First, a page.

An elegy of intellectual life
Harbans Singh

Mumbai De-Intellectualised: Rise and Decline
of a Culture of Thinking
By Aroon Tikekar.
Promilla & Co. Pages 206. Rs 225.

TODAY, the financial capital of India might be on the threshold of a new and prosperous era, but there are many who lament the absence of intellectual vigour that had given the multi-cultured city a pre-eminent role in the history of modern India. It is in this context that Aroon Tikekar makes a brutally frank attempt to unravel the intellectual insolvency and intellectual slide of Mumbai.

Tikekarís Mumbai De-Intellectualised traces the seeds of intellectual life of Mumbai, in the process, cataloguing the contribution of the British in instilling the spirit of inquisitiveness in the local population and how they were gradually led towards adopting a leadership role in the promotion of various disciplines of knowledge. Those were the times when social philanthropy was not a means of giving legitimacy to the acquired wealth but culmination of a culture of "giving back to society" that had given the philanthropists opportunities to make progress in life.

The book also traces the growth of modern education in Bombay, pointing out at one point, how Bombay University dropped the study of regional literature on the plea that it was not rich enough to be seriously studied and how, in reaction to the snub, vigorous steps were taken by the natives to spread the study of regional literature through various clubs. Not surprisingly, regional literature, now liberated of the clutches of religion, made a comeback for higher studies!

Had the author stopped here, the book would have been a history of the intellectual life of Mumbai but he continues his enquiry into the decades after Independence and laments the gradual decline in the 70s. The latter part of the book is a severe indictment of the academicians, media persons, writers and those responsible for preserving the culture for the present-day infertility of thought. However, if a student of intellectual life of India were to get out of its regional fixation, it would be discovered that this is a fate that much of India has endured.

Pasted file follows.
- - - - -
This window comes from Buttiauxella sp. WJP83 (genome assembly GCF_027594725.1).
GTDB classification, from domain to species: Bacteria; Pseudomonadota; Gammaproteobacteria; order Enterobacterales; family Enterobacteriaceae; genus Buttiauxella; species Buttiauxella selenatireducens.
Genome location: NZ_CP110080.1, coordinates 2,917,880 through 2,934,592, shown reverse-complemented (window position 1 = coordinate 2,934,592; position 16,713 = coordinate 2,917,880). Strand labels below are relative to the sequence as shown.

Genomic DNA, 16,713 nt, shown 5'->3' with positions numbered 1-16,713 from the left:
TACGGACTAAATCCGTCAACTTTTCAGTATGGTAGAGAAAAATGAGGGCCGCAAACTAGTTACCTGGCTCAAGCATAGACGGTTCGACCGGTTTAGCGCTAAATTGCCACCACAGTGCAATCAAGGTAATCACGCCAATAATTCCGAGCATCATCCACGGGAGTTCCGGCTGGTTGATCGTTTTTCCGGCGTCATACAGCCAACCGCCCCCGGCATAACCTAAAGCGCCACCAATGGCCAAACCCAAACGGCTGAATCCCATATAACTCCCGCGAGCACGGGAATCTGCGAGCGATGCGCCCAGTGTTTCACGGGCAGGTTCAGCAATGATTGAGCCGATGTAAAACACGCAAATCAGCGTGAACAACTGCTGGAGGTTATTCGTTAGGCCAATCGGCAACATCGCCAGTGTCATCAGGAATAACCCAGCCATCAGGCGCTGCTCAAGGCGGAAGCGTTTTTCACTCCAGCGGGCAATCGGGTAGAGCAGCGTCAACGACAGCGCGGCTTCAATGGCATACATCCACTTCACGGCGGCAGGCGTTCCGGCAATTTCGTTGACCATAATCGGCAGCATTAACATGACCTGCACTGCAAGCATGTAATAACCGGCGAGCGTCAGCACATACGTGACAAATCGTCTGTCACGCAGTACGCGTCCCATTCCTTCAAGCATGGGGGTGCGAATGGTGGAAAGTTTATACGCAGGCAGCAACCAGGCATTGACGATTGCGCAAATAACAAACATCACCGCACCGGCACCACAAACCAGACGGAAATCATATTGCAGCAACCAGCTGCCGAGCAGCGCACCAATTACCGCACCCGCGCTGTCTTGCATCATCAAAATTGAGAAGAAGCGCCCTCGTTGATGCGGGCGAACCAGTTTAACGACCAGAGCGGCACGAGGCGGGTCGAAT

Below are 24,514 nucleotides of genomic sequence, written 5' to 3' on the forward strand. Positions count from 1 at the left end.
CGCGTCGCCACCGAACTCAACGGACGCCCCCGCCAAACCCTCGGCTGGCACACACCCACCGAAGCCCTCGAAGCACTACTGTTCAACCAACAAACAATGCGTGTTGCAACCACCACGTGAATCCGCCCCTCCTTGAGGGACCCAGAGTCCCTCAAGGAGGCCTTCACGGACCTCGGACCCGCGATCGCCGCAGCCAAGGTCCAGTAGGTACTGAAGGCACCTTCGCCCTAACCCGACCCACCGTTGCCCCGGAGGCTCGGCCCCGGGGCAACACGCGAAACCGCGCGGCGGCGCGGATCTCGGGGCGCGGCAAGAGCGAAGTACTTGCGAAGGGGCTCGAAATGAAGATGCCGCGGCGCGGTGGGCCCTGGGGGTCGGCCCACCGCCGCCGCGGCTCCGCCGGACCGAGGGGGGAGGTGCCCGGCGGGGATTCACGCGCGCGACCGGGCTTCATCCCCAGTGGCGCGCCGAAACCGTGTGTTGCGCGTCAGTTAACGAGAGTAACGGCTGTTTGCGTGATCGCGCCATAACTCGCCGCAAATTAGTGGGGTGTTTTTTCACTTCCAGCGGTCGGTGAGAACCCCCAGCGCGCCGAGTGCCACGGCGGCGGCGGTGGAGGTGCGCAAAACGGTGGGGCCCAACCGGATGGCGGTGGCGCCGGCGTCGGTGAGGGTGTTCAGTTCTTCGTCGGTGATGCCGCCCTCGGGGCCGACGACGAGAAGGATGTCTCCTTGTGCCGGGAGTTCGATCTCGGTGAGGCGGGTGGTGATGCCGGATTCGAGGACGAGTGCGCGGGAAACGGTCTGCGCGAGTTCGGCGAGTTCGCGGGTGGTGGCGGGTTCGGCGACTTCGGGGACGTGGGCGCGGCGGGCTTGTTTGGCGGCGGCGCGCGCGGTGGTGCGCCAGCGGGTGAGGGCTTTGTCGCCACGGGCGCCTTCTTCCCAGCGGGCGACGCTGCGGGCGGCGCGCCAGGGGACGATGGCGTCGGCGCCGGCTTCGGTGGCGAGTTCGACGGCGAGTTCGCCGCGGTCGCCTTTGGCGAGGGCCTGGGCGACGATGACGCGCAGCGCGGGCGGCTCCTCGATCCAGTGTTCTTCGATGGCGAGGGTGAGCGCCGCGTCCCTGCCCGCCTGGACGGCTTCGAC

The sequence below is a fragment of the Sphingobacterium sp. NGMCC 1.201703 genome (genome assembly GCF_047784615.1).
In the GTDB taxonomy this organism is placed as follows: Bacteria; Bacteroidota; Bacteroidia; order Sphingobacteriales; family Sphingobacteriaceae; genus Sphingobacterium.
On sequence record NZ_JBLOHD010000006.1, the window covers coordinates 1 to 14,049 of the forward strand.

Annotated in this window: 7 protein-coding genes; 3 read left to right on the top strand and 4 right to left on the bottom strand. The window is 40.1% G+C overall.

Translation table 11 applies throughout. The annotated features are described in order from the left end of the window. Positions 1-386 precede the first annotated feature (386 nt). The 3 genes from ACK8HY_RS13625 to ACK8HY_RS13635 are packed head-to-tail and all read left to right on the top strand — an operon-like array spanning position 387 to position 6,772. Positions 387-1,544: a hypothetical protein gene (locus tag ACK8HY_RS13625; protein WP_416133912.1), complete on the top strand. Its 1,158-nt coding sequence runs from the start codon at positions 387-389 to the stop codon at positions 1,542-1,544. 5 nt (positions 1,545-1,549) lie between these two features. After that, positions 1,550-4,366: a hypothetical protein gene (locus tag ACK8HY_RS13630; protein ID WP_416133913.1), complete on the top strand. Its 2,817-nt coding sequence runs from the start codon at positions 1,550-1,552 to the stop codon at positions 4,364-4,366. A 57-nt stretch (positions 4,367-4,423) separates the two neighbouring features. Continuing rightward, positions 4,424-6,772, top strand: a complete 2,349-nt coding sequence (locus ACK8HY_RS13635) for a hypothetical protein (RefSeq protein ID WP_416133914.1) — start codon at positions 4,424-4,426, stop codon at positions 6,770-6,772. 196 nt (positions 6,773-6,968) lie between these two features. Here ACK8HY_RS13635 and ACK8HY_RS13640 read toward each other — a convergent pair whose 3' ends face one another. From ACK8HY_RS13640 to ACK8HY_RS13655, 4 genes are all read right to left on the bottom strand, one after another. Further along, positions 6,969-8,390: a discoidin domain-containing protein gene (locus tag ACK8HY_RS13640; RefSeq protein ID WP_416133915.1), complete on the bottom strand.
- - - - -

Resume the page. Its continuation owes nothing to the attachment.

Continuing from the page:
Tikekar points out the exceptional contribution of Mumbai in the field of drama and performing arts in the 60s and early 70s. One can only blame his Mumbai-centricity for failing to notice that it was that blessed period that brought forth Tara Shankar Bandhopadhaya, Bimal Mitra and Shankar from Calcutta; in Hindi also, the intriguingly much-ignored Faneeshwar Nath Renu had already delineated the outcome of the impending clash between the march of industrialisation and the desire of the Santhals to hold onto their forest life and dependence on forest produce; in South, Akilan had made the transition from historical novels to the reality of contemporary social life. The Vijay Tendulkars and Bimal Mitras may not have been the equals of the Arthur Millers and the Faulkners, but they surely wrote honestly and warned of impending socio-cultural catastrophe if course correction was not done by the social and political leaders.

In fact, what Tikekar has diagnosed for Mumbai is equally true of Kolkata, Allahabad and Chennai. Amritsar and Jalandhar seem to have been wiped off the national intellectual map. The political decay was sudden in the 70s and when it came, it swamped society with characters that were preoccupied in ensuring and protecting their own prosperity. Culture became but another tool of perpetuating the space created by the politicians for mediocrity. As a result, social commitment that had been the driving force for intellectual activity of Mumbai during the 19th and early 20th centuries was abandoned by writers and thinkers in lieu of the state patronage. The sole purpose of the intellectuals has been reduced to the lobbying for the various awards that have been instituted for mediocre who master the art scratching the back of the political and bureaucratic masters. Rightly, the author comes down heavily on those who occupy the space of the intellectuals for surrendering the moral authority and abdicating the "preordained" role of a social critic.

The book, in fact, is an elegy of intellectual life not only of Mumbai but of India, too. More such frank criticisms could probably jolt the intellectuals out of the dark recess that they have allowed themselves to fall in.

 





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